said, he should like to learn from the Solicitor General whether the two Inquiries, the one before the Royal Commission and the other before the Select Committee, were not rather antagonistic? In the case of witnesses coming before the Royal Commission, an indemnity was given to those who came forward to give evidence. But with regard to the tribunal now proposed to be constituted, there would be no such privilege. There would, therefore, be the anomaly of witnesses coming one day to give evidence before a Committee of the House of Commons and having to give evidence without being indemnified, and a little later on having to repeat that evidence before the Royal Commission which had power to guarantee them against the consequences of what they said. It did appear to him that it was a very exceptional course to appoint a Select Committee to inquire into matters which would be investigated a little later on by another tribunal.


said, that the matter into which the Committee would inquire would be different from that into which the Royal Commission would inquire. The object of the Commission was to inquire into the question of corrupt practices at the recent election, as well as at prior elections. The Committee was proposed to be appointed simply to inquire whether any imputation rested upon a Member of this House with regard to the settlement or compromise of an Election Petition.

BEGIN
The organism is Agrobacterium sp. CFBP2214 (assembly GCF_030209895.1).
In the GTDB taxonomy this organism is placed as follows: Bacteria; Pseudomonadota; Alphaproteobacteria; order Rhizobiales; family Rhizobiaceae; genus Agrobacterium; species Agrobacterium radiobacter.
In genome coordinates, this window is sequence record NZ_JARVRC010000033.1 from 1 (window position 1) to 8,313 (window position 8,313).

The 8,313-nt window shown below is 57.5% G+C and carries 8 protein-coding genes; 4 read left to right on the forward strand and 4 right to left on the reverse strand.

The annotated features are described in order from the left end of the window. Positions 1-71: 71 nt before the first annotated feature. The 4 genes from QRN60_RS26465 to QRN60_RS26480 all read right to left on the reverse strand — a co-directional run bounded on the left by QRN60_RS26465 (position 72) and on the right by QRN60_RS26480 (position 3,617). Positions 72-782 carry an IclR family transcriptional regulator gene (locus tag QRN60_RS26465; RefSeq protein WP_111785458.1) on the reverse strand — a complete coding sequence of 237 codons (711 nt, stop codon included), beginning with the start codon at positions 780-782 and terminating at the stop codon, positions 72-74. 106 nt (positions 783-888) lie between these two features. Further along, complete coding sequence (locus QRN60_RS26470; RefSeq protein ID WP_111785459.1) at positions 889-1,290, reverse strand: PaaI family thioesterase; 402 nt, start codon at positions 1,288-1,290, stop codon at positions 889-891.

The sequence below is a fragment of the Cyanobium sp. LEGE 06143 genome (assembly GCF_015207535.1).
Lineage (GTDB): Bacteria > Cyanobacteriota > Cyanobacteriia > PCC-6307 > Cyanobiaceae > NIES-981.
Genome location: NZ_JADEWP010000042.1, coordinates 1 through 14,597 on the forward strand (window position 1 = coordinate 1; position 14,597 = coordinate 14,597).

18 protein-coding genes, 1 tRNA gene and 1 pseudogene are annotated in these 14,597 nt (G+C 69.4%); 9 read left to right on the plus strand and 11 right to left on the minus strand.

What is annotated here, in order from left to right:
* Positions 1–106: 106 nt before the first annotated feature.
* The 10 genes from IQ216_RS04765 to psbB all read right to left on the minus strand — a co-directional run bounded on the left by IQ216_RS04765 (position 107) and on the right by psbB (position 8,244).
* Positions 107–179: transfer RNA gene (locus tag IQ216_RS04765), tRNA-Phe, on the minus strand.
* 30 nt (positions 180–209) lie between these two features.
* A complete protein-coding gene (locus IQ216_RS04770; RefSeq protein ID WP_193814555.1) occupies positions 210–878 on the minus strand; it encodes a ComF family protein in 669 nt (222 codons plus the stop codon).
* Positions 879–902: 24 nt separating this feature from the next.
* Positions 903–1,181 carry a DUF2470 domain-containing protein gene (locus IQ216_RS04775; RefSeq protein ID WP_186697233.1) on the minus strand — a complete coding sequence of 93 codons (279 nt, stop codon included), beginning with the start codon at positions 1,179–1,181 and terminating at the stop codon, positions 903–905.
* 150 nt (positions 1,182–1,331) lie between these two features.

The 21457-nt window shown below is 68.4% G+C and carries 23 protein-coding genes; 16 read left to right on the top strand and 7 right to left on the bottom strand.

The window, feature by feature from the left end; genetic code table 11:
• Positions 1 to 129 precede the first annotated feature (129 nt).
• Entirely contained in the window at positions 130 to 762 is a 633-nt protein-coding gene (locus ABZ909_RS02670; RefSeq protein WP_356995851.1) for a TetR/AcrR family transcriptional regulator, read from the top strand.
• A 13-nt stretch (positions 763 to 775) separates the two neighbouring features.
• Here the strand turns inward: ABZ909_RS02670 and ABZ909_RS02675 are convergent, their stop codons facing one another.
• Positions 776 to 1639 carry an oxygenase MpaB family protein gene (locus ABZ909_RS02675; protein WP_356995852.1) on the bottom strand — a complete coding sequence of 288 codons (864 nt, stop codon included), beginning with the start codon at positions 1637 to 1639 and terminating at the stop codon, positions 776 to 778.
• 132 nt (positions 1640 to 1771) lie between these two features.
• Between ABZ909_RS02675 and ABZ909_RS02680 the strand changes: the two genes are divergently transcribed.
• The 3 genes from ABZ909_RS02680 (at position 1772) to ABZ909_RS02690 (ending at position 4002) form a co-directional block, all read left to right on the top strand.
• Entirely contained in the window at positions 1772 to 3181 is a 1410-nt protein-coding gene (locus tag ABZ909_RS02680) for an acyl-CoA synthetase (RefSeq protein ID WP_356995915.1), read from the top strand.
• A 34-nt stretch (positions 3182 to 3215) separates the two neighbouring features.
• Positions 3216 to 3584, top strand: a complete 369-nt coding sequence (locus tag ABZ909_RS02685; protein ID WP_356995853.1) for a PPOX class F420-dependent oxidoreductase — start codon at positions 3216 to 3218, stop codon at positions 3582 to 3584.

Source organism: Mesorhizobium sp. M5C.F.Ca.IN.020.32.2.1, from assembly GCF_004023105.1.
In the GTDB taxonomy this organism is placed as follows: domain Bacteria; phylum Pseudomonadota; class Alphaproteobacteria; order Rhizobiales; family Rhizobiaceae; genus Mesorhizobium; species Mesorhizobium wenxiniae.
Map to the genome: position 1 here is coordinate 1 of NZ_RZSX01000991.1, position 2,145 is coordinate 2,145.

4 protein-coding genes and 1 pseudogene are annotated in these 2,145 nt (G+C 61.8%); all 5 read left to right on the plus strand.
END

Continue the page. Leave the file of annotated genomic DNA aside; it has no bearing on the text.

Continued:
said, that it appeared to him that, according to the terms of the Reference, the province of the Royal Commission and of the Select Committee would not be distinct.


said, it would be in the province of the Royal Commission to inquire into all matters connected with the election, but the sole question which the Select Committee would deal with was the reflection upon the conduct of a Member of that House. He had no doubt that the same question might to some extent be raised before the Royal Commission and the Committee; but, practically, the Committee would confine itself to inquire into the facts concerning the hon. Member now sitting for the City of Gloucester.

Question put, and agreed to.

Select Committee appointed," to inquire into the matter contained in the last paragraph of the Judges' Report on the Gloucester Election Petition, and the circumstances under which the abandonment of the Petition against the return of Mr. Monk took place."—(lord Randolph Churchill.)

And, on June 30, Committee nominated as follows:—Sir EDWARD COLEBROOKE, Viscount GALWAY, Mr. GIBSON, Sir HENRY JACKSON, Mr. SOLICITOR GENERAL for IRELAND, Mr. STANHOPE, and Mr. WHITBREAD:—Power to send for persons, papers, and records.